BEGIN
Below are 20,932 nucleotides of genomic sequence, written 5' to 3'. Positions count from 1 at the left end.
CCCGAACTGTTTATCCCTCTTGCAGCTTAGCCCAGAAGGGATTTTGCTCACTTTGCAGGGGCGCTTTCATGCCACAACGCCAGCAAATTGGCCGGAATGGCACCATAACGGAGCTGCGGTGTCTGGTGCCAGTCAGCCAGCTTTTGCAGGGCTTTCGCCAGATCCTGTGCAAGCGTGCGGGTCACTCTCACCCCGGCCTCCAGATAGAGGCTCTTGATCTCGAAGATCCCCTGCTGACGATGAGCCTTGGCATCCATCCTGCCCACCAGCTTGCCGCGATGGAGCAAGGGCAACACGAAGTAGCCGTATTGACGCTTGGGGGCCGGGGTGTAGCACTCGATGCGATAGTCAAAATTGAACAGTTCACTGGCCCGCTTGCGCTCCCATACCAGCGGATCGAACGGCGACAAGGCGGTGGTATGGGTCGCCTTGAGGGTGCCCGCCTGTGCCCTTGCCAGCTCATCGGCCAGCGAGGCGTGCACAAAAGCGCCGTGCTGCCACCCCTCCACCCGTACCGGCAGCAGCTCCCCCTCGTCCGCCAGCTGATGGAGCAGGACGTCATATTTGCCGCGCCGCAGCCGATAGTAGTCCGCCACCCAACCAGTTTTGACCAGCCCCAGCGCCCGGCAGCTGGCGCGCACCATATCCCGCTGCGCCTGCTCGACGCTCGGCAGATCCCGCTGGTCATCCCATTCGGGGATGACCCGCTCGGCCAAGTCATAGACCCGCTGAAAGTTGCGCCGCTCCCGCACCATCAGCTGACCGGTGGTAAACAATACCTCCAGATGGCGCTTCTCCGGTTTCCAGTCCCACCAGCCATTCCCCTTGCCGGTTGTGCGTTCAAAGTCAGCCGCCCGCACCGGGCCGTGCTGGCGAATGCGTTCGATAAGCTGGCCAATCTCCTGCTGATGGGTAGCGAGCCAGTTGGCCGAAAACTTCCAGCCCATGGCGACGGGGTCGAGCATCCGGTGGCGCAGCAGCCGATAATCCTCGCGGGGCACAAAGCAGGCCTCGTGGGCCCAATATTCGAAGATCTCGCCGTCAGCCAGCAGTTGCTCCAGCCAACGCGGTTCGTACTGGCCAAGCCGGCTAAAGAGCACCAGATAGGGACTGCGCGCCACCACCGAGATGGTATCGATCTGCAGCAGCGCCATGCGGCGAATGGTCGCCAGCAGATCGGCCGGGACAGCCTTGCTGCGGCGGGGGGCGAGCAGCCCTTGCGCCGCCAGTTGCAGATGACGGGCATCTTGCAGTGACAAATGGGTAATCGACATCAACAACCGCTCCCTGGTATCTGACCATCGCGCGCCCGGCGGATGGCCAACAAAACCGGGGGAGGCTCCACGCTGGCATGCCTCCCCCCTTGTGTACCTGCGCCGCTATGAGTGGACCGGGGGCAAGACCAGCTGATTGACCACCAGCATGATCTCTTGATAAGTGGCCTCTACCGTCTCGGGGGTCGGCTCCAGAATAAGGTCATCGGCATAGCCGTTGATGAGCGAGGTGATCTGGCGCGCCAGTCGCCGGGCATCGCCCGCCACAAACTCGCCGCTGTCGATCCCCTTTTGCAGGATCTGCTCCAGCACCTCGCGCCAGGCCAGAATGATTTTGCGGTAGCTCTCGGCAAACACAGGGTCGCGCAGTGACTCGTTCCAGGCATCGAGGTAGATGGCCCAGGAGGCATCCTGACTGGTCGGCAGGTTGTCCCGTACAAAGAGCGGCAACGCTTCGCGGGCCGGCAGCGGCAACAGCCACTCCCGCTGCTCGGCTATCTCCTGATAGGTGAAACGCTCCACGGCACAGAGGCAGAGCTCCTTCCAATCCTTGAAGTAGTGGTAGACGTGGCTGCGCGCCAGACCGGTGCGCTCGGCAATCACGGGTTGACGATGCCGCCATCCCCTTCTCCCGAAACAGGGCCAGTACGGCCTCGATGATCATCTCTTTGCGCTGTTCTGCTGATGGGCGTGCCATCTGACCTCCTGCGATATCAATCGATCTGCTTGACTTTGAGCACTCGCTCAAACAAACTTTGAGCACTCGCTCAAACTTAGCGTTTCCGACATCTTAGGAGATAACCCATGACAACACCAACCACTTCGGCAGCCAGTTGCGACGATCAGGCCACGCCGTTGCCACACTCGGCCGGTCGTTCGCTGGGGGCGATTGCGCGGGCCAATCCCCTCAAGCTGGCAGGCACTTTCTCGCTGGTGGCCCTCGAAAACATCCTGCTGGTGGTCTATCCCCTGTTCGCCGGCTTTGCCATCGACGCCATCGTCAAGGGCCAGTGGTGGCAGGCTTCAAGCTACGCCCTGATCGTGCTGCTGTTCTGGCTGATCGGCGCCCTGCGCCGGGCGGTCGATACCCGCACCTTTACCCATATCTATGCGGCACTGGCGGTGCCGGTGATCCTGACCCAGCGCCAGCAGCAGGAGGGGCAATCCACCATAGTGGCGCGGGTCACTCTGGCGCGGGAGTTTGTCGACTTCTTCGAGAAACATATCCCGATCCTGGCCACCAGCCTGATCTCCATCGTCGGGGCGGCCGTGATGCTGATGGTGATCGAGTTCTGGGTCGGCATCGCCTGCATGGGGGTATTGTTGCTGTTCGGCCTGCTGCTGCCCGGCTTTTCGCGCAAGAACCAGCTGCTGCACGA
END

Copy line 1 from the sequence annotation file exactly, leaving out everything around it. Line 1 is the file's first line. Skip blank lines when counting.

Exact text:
Below are 20,932 nucleotides of genomic sequence, written 5' to 3'. Positions count from 1 at the left end.